While I do not have a copy of Potassium Argon Dating, Principles, Techniques and Applications to Geochronology, a review of the text in Science Magazine reads:
"The book grew out of a pamphlet written in response to requests from
a number of US Geological Survey geologists who wanted a better
understanding of potassium-argon dating. The author attempted to
preserve the simplicity of the original pamphlet while making the book
more nearly complete and more useful. As they point out in their
preface, the book is not intended to be a scholarly or comprehensive
review of potassium-argon dating, but rather an introduction to the
principles, techniques, and applications of the method. Nevertheless
it succeeds in doing for potassium-argon dating what Willard Libby's
book Radiocarbon Dating did for that radioactive clock; it provides a
balanced and sufficiently comprehensive introduction to the subject
for the nonspecialist user of the data."
It appears that this book is a very introductory text and the quote you present from the creationist website could very likely be a part of an introductory explanation of how K-Ar dates are done. This book is written for someone who has collected samples, sent them to a lab, received a report with the lab's measurements, and wants to interpret what they're seeing. Sometimes the measurement is different than you expected, and the quote is probably about trying to figure out where exactly the disconnect is - is it with your sampling? The sample prep? Your stratigraphy? The measurement itself? If you pull it out of context, it can look incriminating, especially to the lay person, but it seems like a pretty basic statement: "if the data you got from the lab agrees with the data you have, then the data from the lab is probably good".
As for the claim that eight out of ten samples are discarded, I couldn't find a citation for that in your source. It's certainly not the case in any literature I've read. In most publications, scientists list all of the measurements that were made, including those that they ultimately left out of their data analysis, with detailed explanations as to why any dates were discarded - usually with fancy language like "we believe that the specimens may have been contaminated with modern organics during the chemical pretreatment stage", meaning "I'm pretty sure I dropped a hair in there." I've never read a paper that threw out more than 2 or 3 out of 40 dates, and I'm pretty sure that if you were tossing 8 out of 10 dates your paper would never get published in the first place. If you can find a published paper with such a high rejection rate, I would be interested in reading it - something really weird must have been going on.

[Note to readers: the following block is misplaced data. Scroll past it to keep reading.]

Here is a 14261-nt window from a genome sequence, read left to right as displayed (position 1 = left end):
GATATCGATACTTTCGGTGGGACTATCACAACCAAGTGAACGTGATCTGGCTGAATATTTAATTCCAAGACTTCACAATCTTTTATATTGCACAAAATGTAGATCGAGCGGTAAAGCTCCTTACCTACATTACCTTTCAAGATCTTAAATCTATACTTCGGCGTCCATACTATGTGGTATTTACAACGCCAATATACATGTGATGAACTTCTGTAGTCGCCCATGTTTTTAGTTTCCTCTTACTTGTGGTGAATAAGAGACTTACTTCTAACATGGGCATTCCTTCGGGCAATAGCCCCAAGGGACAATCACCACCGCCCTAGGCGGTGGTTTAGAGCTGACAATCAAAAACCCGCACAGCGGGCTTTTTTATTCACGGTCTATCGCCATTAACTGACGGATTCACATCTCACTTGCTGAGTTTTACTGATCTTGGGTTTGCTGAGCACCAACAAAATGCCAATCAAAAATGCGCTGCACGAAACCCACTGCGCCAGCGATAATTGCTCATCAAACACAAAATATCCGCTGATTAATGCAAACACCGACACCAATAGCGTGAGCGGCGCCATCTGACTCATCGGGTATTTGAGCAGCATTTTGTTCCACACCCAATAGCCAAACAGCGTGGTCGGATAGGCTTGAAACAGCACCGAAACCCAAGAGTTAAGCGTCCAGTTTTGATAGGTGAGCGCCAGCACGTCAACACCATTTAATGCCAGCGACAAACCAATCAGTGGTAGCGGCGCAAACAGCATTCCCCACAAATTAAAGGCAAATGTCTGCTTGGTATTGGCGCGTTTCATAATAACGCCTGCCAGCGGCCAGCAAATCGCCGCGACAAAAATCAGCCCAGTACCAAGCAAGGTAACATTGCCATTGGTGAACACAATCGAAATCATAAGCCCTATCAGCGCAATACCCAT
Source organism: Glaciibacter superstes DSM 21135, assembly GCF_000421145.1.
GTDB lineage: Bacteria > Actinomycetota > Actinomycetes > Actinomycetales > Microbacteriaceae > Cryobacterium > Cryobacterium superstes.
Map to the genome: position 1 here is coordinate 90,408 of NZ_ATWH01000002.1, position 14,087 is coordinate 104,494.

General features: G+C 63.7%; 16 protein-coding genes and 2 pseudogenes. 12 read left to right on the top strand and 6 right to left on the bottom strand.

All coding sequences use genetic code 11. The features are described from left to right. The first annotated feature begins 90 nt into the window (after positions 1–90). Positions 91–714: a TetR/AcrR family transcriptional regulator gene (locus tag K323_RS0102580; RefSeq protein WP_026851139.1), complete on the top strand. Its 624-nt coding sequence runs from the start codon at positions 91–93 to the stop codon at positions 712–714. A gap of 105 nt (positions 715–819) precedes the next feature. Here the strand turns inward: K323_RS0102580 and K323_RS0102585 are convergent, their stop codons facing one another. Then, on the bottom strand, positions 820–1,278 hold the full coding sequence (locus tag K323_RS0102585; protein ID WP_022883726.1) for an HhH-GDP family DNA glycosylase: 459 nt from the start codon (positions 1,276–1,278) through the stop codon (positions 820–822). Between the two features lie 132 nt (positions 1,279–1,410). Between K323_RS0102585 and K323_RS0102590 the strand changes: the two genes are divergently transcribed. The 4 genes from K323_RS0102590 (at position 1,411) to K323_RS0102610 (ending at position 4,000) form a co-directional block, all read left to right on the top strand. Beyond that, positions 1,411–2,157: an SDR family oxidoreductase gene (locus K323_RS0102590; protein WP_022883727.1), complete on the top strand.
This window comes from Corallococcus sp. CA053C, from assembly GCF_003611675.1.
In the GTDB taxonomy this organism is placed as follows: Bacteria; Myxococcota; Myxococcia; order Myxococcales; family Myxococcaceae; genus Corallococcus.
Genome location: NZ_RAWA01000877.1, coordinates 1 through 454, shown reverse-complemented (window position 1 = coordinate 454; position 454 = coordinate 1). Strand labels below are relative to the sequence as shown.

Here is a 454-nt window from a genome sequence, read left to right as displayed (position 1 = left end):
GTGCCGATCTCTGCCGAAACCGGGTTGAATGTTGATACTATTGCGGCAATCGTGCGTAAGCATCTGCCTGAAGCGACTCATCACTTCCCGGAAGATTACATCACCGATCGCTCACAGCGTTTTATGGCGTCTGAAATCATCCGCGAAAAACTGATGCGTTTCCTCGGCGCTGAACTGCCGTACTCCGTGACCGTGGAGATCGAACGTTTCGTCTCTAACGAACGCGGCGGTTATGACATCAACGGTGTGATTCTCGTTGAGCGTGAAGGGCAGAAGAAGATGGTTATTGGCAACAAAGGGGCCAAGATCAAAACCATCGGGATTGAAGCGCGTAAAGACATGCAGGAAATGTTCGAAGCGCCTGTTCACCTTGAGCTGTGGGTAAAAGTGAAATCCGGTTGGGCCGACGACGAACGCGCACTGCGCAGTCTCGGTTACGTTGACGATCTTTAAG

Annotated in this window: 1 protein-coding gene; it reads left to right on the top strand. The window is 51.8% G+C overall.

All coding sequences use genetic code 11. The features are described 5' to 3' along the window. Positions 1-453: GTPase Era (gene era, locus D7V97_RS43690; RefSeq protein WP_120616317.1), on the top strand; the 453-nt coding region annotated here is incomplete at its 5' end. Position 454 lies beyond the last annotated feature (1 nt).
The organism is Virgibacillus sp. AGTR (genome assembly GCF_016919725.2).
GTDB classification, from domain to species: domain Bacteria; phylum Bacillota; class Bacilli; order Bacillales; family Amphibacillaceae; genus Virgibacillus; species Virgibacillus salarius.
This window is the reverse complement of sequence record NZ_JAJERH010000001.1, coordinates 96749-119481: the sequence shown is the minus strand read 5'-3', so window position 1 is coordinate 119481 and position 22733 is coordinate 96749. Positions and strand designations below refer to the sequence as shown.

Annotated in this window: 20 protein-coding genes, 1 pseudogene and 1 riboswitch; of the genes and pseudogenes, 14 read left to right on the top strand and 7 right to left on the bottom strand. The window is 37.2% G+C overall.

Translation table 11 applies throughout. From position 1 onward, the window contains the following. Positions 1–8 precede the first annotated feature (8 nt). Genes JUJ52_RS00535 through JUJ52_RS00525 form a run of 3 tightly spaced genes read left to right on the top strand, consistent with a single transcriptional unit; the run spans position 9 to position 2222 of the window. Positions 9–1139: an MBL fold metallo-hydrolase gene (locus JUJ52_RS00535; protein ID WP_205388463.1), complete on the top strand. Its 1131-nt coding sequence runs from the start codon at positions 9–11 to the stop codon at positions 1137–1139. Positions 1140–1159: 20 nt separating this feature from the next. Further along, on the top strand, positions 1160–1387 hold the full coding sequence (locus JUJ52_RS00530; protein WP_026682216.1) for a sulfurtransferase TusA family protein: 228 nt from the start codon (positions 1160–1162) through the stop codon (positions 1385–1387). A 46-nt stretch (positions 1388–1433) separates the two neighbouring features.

On the topic of blind studies: for the following, please keep in mind that my personal experience with radiometric dating is with radiocarbon, not K-Ar. However, the general principles involved in radiometric dating apply across methods.
Blind studies are employed to prevent bias in the results. When you're measuring something qualitative (non-numeric) like increased nausea or headache, a blind study is useful because prior knowledge could alter a person's self-assessment of these kinds of factors. When you're measuring something quantitative (numeric), like the ratio of K to Ar, prior knowledge would only matter if you're deliberately tampering with the measurements.